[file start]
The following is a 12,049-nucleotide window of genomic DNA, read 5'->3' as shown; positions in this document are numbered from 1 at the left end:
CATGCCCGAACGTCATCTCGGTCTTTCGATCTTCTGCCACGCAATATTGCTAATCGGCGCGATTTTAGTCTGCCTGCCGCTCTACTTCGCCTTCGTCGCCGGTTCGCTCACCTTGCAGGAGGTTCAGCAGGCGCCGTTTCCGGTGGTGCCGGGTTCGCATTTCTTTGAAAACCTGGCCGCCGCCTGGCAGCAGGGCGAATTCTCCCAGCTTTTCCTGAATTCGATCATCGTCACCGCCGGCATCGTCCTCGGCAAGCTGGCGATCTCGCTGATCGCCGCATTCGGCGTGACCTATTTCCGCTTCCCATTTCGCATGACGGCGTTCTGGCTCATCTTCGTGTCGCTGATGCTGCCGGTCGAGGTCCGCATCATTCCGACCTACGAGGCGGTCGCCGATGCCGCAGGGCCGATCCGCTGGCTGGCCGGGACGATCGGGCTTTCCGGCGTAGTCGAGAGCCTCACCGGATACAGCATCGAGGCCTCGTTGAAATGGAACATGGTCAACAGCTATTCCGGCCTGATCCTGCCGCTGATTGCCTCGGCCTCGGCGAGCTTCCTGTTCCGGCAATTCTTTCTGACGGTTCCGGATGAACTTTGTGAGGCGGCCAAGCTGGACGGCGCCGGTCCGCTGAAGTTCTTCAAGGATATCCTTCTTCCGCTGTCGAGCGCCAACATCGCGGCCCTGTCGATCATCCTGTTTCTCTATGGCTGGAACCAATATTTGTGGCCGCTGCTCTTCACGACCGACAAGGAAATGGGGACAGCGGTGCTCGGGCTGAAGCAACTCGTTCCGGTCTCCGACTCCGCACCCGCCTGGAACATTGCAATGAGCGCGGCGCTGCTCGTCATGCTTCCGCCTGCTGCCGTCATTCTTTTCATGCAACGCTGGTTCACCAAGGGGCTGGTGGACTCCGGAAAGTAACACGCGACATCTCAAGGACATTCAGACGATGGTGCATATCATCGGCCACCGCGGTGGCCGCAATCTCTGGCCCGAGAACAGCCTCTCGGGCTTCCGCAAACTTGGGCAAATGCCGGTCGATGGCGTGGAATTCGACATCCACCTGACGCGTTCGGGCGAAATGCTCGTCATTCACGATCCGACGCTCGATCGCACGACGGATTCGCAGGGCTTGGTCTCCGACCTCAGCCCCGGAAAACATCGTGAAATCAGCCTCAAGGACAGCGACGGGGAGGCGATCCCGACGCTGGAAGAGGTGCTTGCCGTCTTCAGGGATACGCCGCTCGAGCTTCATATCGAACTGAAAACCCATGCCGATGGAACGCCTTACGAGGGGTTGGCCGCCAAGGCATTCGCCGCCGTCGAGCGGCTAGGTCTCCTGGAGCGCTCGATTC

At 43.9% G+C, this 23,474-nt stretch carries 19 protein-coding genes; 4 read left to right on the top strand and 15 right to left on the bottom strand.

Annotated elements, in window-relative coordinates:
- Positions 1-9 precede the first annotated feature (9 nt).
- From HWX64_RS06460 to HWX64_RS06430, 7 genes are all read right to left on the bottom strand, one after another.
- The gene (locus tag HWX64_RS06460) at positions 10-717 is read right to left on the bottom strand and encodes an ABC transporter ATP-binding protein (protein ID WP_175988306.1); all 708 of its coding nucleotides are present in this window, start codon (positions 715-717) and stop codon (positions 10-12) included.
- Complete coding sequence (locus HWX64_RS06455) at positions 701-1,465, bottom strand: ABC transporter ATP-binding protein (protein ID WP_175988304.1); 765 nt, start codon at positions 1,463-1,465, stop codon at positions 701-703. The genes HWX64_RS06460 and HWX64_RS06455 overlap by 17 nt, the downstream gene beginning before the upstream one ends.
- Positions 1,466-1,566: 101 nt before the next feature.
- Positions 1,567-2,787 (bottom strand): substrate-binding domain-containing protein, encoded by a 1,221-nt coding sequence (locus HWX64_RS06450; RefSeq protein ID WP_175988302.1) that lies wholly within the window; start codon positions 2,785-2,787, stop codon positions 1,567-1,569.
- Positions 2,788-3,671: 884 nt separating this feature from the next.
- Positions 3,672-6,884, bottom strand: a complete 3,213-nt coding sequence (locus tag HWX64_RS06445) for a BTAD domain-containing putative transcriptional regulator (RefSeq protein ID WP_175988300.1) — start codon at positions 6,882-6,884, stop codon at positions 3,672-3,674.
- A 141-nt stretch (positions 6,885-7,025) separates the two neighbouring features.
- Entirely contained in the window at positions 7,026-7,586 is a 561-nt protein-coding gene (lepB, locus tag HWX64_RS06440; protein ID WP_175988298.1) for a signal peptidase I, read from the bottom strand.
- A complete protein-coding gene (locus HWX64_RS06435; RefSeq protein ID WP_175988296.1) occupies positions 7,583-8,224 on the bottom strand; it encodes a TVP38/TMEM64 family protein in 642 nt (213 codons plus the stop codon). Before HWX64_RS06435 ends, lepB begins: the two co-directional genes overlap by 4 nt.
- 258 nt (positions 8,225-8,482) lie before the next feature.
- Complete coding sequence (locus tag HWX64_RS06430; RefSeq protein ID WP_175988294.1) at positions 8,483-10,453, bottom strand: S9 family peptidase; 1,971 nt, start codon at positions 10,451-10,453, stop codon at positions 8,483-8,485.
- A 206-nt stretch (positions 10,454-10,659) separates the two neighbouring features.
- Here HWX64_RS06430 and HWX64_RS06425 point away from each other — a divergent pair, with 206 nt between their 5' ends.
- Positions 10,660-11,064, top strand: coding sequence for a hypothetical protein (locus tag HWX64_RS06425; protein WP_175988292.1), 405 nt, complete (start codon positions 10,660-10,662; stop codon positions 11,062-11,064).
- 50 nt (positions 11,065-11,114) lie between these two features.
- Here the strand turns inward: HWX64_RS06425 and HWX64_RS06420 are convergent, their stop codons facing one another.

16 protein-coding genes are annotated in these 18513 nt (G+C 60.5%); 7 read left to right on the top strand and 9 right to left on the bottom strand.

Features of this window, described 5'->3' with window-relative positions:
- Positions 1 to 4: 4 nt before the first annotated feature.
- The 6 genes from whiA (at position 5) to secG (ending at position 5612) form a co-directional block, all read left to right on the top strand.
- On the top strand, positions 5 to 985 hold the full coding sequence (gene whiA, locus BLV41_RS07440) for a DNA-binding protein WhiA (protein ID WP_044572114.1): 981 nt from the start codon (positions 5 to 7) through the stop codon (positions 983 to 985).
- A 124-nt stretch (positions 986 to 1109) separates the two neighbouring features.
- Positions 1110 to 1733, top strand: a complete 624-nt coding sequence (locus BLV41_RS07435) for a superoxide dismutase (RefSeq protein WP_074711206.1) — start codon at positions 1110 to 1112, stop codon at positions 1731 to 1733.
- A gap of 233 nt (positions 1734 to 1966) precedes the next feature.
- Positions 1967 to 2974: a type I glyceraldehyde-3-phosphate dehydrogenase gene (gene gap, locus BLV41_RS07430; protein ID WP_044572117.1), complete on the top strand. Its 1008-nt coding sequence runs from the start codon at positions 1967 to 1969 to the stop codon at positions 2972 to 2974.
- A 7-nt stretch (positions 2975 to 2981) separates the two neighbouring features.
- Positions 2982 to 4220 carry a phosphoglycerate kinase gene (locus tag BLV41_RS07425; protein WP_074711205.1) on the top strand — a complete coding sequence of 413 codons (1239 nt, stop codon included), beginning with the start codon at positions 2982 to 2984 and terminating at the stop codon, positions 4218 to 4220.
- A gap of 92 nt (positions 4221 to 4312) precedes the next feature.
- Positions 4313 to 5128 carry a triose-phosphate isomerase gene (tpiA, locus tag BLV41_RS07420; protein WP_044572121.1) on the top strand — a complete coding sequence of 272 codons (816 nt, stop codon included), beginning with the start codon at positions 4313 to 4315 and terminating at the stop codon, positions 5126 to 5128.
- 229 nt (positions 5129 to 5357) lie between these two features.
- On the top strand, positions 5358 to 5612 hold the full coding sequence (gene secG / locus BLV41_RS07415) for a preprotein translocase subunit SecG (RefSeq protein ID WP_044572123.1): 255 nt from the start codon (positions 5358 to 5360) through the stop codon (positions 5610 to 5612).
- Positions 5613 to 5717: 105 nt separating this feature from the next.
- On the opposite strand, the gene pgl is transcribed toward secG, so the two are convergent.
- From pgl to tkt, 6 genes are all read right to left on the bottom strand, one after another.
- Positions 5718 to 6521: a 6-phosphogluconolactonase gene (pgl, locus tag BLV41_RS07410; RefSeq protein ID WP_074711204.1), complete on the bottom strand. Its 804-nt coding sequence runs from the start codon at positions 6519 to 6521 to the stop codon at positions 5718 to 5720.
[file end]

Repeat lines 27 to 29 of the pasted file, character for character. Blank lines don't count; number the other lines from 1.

- On the top strand, positions 5 to 985 hold the full coding sequence (gene whiA, locus BLV41_RS07440) for a DNA-binding protein WhiA (protein ID WP_044572114.1): 981 nt from the start codon (positions 5 to 7) through the stop codon (positions 983 to 985).
- A 124-nt stretch (positions 986 to 1109) separates the two neighbouring features.
- Positions 1110 to 1733, top strand: a complete 624-nt coding sequence (locus BLV41_RS07435) for a superoxide dismutase (RefSeq protein WP_074711206.1) — start codon at positions 1110 to 1112, stop codon at positions 1731 to 1733.